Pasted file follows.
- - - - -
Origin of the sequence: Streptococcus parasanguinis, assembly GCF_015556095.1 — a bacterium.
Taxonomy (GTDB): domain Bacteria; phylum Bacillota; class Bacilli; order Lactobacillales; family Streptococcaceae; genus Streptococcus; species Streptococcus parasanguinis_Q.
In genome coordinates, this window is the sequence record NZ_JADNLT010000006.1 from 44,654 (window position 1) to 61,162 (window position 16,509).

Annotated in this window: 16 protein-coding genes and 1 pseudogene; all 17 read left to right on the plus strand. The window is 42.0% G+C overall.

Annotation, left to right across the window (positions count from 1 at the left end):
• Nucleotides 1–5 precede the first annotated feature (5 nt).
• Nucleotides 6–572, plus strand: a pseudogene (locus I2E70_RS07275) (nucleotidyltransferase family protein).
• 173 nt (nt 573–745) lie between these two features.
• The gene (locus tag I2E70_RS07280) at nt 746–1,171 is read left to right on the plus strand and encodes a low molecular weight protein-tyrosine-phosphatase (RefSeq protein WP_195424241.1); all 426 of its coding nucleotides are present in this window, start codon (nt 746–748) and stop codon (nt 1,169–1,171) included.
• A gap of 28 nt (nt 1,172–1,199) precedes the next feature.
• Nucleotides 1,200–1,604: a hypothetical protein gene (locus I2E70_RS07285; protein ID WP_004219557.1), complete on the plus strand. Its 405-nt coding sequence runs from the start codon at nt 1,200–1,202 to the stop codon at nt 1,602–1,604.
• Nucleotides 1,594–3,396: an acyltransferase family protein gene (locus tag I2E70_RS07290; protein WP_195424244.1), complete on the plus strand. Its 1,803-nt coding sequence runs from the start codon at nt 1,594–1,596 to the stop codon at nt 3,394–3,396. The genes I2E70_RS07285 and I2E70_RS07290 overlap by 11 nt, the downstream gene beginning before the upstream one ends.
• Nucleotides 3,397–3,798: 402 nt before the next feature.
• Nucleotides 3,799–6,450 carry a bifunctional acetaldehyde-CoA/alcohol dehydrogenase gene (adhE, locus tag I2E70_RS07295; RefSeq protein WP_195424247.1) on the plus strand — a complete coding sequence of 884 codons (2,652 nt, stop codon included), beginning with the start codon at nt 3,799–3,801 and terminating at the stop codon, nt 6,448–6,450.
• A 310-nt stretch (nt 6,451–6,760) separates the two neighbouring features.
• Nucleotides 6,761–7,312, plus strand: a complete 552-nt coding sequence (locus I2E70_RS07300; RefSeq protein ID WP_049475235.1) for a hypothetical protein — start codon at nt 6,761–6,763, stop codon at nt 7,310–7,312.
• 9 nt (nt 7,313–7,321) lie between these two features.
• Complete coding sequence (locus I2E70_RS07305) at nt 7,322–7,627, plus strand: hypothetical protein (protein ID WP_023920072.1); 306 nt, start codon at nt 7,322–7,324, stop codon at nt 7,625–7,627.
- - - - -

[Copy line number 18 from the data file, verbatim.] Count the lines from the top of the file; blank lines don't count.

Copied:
• Complete coding sequence (locus I2E70_RS07305) at nt 7,322–7,627, plus strand: hypothetical protein (protein ID WP_023920072.1); 306 nt, start codon at nt 7,322–7,324, stop codon at nt 7,625–7,627.